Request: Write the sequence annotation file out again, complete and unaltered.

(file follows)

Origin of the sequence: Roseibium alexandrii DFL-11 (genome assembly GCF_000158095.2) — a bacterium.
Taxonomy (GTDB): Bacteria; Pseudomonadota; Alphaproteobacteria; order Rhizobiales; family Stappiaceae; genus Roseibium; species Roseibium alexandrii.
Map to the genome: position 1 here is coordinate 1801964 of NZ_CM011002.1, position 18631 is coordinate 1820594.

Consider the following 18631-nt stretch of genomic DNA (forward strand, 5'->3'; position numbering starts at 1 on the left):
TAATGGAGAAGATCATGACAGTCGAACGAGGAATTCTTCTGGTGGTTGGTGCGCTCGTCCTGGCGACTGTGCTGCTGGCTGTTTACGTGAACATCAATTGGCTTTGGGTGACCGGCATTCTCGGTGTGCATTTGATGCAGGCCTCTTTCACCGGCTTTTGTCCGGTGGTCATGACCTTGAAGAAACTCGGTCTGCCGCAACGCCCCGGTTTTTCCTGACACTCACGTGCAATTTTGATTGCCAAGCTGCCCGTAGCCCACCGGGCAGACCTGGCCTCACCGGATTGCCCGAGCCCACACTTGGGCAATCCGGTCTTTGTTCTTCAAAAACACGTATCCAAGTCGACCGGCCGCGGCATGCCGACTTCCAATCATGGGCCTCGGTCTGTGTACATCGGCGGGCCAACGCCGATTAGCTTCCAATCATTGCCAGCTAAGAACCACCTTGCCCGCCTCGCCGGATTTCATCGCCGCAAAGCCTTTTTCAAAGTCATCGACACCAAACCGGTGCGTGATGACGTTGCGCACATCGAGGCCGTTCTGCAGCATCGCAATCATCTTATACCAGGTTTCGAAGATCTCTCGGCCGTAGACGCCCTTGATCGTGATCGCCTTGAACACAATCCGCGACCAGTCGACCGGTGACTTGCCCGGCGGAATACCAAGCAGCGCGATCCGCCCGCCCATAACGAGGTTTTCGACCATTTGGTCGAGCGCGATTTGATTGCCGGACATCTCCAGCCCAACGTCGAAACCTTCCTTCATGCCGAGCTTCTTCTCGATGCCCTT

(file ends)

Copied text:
Origin of the sequence: Roseibium alexandrii DFL-11 (genome assembly GCF_000158095.2) — a bacterium.
Taxonomy (GTDB): Bacteria; Pseudomonadota; Alphaproteobacteria; order Rhizobiales; family Stappiaceae; genus Roseibium; species Roseibium alexandrii.
Map to the genome: position 1 here is coordinate 1801964 of NZ_CM011002.1, position 18631 is coordinate 1820594.

Consider the following 18631-nt stretch of genomic DNA (forward strand, 5'->3'; position numbering starts at 1 on the left):
TAATGGAGAAGATCATGACAGTCGAACGAGGAATTCTTCTGGTGGTTGGTGCGCTCGTCCTGGCGACTGTGCTGCTGGCTGTTTACGTGAACATCAATTGGCTTTGGGTGACCGGCATTCTCGGTGTGCATTTGATGCAGGCCTCTTTCACCGGCTTTTGTCCGGTGGTCATGACCTTGAAGAAACTCGGTCTGCCGCAACGCCCCGGTTTTTCCTGACACTCACGTGCAATTTTGATTGCCAAGCTGCCCGTAGCCCACCGGGCAGACCTGGCCTCACCGGATTGCCCGAGCCCACACTTGGGCAATCCGGTCTTTGTTCTTCAAAAACACGTATCCAAGTCGACCGGCCGCGGCATGCCGACTTCCAATCATGGGCCTCGGTCTGTGTACATCGGCGGGCCAACGCCGATTAGCTTCCAATCATTGCCAGCTAAGAACCACCTTGCCCGCCTCGCCGGATTTCATCGCCGCAAAGCCTTTTTCAAAGTCATCGACACCAAACCGGTGCGTGATGACGTTGCGCACATCGAGGCCGTTCTGCAGCATCGCAATCATCTTATACCAGGTTTCGAAGATCTCTCGGCCGTAGACGCCCTTGATCGTGATCGCCTTGAACACAATCCGCGACCAGTCGACCGGTGACTTGCCCGGCGGAATACCAAGCAGCGCGATCCGCCCGCCCATAACGAGGTTTTCGACCATTTGGTCGAGCGCGATTTGATTGCCGGACATCTCCAGCCCAACGTCGAAACCTTCCTTCATGCCGAGCTTCTTCTCGATGCCCTT